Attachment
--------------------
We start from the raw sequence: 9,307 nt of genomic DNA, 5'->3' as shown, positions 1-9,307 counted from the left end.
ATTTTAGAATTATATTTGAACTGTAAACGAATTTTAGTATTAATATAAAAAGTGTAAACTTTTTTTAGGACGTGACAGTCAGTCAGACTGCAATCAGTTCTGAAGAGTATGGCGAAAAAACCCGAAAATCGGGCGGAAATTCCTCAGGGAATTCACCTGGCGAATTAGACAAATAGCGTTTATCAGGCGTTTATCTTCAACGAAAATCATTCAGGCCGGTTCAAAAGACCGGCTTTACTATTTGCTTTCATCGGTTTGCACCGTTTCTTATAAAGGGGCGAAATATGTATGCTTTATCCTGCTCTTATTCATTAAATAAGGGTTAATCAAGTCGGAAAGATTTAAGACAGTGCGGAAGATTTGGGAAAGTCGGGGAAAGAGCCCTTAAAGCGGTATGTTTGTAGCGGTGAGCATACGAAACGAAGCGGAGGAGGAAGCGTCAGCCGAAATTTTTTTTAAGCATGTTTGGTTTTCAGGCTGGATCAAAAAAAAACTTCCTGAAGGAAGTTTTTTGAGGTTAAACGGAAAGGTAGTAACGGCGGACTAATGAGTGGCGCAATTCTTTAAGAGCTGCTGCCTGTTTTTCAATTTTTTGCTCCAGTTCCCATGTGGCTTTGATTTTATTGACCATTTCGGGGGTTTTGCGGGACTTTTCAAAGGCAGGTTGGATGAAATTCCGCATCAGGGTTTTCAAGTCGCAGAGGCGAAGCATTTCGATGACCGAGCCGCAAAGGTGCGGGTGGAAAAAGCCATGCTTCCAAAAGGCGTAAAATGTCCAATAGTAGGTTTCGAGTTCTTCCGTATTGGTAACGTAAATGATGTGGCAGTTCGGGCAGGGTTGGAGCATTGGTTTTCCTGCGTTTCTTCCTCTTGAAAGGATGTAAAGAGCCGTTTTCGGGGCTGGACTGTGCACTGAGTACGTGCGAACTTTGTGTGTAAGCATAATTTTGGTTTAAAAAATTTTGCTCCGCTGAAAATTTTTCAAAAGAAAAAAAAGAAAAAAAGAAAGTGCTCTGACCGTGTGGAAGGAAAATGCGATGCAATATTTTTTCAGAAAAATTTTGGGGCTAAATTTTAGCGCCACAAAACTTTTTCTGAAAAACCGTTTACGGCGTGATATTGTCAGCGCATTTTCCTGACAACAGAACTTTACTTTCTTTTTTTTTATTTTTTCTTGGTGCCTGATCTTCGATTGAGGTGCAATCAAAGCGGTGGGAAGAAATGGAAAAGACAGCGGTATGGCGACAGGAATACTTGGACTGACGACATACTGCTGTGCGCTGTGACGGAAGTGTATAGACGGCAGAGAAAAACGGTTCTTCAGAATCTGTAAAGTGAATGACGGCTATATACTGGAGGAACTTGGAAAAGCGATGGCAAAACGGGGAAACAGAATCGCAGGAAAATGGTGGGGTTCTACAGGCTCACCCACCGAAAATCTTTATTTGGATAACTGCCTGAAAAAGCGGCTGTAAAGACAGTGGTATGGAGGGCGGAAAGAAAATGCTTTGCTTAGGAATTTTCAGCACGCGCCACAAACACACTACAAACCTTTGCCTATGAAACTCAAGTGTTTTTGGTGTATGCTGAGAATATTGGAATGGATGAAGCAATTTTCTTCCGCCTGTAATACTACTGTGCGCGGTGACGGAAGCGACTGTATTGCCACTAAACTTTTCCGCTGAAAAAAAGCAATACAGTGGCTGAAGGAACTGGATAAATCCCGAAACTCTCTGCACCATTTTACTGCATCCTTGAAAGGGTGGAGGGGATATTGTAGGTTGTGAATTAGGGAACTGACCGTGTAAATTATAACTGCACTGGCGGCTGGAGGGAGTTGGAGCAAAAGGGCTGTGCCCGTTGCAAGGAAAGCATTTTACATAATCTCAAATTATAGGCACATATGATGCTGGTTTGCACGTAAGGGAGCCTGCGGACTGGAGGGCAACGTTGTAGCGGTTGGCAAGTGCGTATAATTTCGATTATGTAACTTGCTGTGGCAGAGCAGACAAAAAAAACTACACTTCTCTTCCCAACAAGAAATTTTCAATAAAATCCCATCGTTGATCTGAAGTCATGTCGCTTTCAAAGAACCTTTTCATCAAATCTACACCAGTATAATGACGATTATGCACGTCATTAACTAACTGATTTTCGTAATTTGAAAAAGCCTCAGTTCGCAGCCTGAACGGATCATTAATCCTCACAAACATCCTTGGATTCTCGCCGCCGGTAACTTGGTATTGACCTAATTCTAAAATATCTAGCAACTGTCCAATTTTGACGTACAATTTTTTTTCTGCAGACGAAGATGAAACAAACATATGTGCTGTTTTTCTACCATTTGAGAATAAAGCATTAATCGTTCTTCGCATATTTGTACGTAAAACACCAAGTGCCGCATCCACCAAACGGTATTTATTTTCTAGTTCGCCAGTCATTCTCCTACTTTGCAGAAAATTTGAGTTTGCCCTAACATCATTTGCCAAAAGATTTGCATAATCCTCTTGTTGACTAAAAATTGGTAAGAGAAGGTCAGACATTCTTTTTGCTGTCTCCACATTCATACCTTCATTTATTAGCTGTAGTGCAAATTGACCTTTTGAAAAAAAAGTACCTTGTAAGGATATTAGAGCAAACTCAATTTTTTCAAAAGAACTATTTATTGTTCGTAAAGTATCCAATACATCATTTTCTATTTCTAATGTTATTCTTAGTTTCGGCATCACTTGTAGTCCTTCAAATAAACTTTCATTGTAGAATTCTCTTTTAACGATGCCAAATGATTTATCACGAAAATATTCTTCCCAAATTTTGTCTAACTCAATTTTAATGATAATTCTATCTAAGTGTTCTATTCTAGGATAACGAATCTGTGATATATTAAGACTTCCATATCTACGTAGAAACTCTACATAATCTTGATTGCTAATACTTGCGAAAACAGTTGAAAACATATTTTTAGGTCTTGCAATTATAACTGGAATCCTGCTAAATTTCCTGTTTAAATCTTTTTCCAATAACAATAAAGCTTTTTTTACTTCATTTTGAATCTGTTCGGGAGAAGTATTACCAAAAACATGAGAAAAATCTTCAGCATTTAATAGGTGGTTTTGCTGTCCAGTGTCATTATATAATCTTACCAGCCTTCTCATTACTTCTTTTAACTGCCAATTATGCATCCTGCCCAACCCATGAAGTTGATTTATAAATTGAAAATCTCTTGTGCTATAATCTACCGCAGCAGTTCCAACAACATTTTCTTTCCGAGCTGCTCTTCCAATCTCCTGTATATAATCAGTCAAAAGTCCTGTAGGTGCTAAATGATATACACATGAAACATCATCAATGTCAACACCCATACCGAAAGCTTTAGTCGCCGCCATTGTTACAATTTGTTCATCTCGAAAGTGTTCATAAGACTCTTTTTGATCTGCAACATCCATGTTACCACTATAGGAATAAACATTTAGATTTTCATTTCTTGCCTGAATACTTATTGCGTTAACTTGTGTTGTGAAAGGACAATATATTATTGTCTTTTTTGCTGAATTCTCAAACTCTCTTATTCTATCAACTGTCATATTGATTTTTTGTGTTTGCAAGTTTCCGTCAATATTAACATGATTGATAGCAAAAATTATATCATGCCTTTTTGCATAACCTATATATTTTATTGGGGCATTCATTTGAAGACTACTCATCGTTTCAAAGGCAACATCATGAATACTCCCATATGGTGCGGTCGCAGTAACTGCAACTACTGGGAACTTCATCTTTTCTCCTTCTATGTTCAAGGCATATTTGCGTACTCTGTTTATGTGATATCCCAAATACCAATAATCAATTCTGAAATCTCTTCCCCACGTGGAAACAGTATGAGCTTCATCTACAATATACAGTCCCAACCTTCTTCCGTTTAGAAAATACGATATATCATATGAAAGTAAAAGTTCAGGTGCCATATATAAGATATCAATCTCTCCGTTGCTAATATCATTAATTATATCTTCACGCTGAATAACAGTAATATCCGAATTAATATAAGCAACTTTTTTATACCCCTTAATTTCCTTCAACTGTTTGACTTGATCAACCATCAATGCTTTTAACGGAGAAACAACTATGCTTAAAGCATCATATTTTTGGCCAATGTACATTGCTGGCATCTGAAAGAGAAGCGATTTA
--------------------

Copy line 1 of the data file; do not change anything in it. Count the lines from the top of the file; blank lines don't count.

We start from the raw sequence: 9,307 nt of genomic DNA, 5'->3' as shown, positions 1-9,307 counted from the left end.